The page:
United States District Court, S.D. Indiana, New Albany Division
ENTRY DISMISSING COMPLAINT AND DIRECTING FURTHER
EVANS BARKER, JUDGE
plaintiff is a prisoner currently incarcerated at the Floyd
County Jail. Because the plaintiff is a
“prisoner” as defined by 28 U.S.C. §
1915(h), this Court has an obligation under 28 U.S.C. §
1915A(b) to screen his complaint before service on the
defendants. Pursuant to 28 U.S.C. § 1915A(b), the Court
must dismiss the complaint if it is frivolous or malicious,
fails to state a claim for relief, or seeks monetary relief
against a defendant who is immune from such relief. In
determining whether the complaint states a claim, the Court
applies the same standard as when addressing a motion to
dismiss under Federal Rule of Civil Procedure 12(b)(6).
See Lagerstrom v. Kingston, 463 F.3d 621,
624 (7th Cir. 2006). To survive dismissal,
[the] complaint must contain sufficient factual matter,
accepted as true, to state a claim for relief that is
plausible on its face. A claim has facial plausibility when
the plaintiff pleads factual content that allows the court to
draw the reasonable inference that the defendant is liable
for the misconduct alleged.
Ashcroft v. Iqbal, 556 U.S. 662, 678 (2009). Pro se
complaints such as that filed by the plaintiff are construed
liberally and held to a less stringent standard than formal
pleadings drafted by lawyers. Obriecht v. Raemisch,
517 F.3d 489, 491 n.2 (7th Cir. 2008).
The Plaintiff's Allegations
plaintiff brings this action pursuant to 42 U.S.C. §
1983 against Clark County and the Clark County Jail. He
alleges that, while he was incarcerated at the Clark County
Jail, he informed Ms. Thomas that he was being housed with
his brother's murderer. Ms. Thomas informed the plaintiff
that she needed to know his brother's murderer's
name, but the plaintiff did not know it. Ms. Thomas said that
he would wait there until he told her the name. After two
hours passed, the plaintiff was taken to segregation, which
he alleges caused him mental distress.
days later, Mr. Lavose told the plaintiff that he had heard
one of the plaintiff's family members had died, but could
not tell him who or confirm that was true. This news greatly
upset the plaintiff. Ultimately, it turned out not to be
plaintiff's claims must be dismissed because he did not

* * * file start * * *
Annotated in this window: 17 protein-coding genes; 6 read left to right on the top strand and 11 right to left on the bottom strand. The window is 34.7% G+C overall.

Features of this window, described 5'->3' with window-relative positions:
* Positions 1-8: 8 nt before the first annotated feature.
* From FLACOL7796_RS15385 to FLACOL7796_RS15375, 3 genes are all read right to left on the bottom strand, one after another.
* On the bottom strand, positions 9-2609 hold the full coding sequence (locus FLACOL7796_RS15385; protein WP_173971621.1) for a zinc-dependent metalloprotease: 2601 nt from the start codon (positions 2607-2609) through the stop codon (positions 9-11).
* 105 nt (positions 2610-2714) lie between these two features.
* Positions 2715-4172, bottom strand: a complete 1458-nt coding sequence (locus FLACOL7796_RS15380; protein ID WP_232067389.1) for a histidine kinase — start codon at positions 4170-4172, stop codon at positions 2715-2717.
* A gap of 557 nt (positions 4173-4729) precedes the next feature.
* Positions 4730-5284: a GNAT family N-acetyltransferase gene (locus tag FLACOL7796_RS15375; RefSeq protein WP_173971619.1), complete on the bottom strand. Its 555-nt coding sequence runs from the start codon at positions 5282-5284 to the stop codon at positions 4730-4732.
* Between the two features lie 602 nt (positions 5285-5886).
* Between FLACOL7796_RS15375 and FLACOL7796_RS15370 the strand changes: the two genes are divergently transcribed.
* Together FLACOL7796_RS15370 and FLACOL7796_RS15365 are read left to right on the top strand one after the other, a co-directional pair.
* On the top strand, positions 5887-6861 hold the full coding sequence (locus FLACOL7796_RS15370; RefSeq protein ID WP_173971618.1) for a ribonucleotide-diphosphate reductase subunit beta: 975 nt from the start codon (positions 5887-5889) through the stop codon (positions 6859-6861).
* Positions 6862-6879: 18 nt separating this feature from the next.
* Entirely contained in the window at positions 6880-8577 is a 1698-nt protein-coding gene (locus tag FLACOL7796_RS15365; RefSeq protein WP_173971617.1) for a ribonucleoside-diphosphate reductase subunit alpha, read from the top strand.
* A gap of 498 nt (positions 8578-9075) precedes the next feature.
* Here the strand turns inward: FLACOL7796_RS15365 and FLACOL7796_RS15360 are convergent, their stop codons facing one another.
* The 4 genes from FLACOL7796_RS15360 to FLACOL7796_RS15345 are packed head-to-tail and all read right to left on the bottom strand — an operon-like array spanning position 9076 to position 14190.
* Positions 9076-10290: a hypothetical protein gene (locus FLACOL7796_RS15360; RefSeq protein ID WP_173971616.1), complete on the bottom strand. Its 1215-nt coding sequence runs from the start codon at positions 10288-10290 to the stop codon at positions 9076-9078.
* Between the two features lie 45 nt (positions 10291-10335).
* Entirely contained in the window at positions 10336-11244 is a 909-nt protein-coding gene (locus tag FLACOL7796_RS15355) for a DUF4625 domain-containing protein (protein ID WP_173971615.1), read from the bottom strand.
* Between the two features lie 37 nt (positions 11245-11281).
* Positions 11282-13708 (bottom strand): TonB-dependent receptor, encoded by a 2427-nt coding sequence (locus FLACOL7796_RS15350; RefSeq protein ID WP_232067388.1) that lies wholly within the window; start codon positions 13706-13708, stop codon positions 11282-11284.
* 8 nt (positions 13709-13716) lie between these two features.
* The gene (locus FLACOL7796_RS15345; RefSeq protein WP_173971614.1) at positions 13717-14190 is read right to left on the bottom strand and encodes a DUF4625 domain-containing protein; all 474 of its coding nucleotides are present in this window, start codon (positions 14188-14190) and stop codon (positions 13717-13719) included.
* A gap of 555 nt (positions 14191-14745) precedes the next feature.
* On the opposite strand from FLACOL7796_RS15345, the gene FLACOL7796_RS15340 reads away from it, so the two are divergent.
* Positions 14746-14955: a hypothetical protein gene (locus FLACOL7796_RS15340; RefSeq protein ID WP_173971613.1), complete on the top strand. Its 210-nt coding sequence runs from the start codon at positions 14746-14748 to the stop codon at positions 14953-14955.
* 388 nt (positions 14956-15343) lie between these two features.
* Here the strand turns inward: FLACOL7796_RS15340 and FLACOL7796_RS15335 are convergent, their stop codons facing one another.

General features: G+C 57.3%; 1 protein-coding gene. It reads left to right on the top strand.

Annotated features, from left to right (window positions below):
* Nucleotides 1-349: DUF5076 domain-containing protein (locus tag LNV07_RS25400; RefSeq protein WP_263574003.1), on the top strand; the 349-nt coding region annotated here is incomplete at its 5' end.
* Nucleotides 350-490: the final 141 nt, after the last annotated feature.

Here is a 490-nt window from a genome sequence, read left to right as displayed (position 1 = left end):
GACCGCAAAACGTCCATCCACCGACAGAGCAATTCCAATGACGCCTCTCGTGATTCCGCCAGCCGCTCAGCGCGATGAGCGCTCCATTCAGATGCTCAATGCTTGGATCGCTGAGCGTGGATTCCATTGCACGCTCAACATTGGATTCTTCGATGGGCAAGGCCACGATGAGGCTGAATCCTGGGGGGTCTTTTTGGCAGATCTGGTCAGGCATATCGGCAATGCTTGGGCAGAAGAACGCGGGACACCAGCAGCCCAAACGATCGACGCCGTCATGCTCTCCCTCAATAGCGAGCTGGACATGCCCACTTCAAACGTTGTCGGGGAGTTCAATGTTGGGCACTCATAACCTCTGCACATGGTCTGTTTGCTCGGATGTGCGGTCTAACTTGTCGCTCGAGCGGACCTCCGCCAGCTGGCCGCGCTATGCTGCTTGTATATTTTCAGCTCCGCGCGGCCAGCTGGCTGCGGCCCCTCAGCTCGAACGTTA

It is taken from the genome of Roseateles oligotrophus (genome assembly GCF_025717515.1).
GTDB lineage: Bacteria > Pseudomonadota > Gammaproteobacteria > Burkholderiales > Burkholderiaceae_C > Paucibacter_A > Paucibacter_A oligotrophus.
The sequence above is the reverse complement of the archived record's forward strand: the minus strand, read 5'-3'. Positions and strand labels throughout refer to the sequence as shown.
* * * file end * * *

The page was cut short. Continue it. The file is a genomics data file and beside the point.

sue the proper defendants and, even if he did, his claims are
not viable as presented.
neither of the two named defendants are proper parties in
this action. The Clark County Jail is not a
“person” under § 1983 and thus not a suable
entity in this action. The plaintiff presumably sues Clark
County to hold it responsible for what occurred at the Clark
County Jail. But it is the County Sheriff, not the county
itself, who is responsible for the care of prisoners within a
jail, and a county does not control or direct the manner in
which that responsibility is met. See Estate of Drayton
v. Nelson, 53 F.3d 165, 167 (7th Cir. 1994)
(“Marion County has no authority over the Sheriff and
his deputies . . . .”); Weatherholt v. Spencer
County, 639 N.E.2d 354, 357 n.2 (Ind.Ct.App. 1994)
(“[T]he sheriff is not a representative of the county
but he holds a separate office created by the Indiana
Constitution.”). Even if the plaintiff named the
Sheriff as a defendant, however, his claims would still be
insufficient because there are no allegations that the
Sheriff was personally involved in the alleged harms and
there is no supervisory liability for § 1983 claims.
See Burks v. Raemisch, 555 F.3d 592, 593-94 (7th
Cir. 2009) (“Section 1983 does not establish a system
of vicarious responsibility. Liability depends on each
defendant's knowledge and actions, not on the knowledge
or actions of persons they supervise.”).
even if the plaintiff named the individuals responsible for
placing him in segregation and informing him that one of his
family members may have passed away, his claim could still
the plaintiff's placement in segregation following his
concern about being housed with his brother's murderer,
his allegations are insufficient to state a constitutional
violation. Jail officials have a duty to protect inmates from
violent assaults by other inmates. See Farmer v.
Brennan, 511 U.S. 825, 833 (1994). They incur liability
for the breach of that duty when they were “aware of a
substantial risk of serious injury to [an inmate] but
nevertheless failed to take appropriate steps to protect him
from a known danger.” Guzman v. Sheahan, 495
F.3d 852, 857 (7th Cir. 2007) (citations and quotation marks
omitted); see also Santiago v. Walls, 599 F.3d 749,
758-59 (7th Cir. 2010). But according to the plaintiff's
own allegations, once he informed Ms. Thomas that he was
being housed with his brother's murderer, he was moved to
segregated housing where he would be safer from harm than if
he remained housed with that inmate. In other words, prison
officials took steps to separate him from the known danger,
and there are no allegations that they fell short of their
duty in any other respect.
the plaintiff's allegations regarding being falsely told
that one of his family members passed away, such allegations
are also insufficient to state an constitutional claim.
“[T]he Eighth Amendment prohibits unnecessary and
wanton infliction of pain, ” and “[s]uch
gratuitous infliction of pain always violates contemporary
standards of decency and need not produce serious injury in
order to violate the Eighth Amendment.” Calhoun v.
DeTella, 319 F.3d 936, 939 (7th Cir. 2003).
“Moreover, physical injury need not result for the
punishment to state a cause of action, for the wanton
infliction of psychological pain is also prohibited.”
Id.; see ...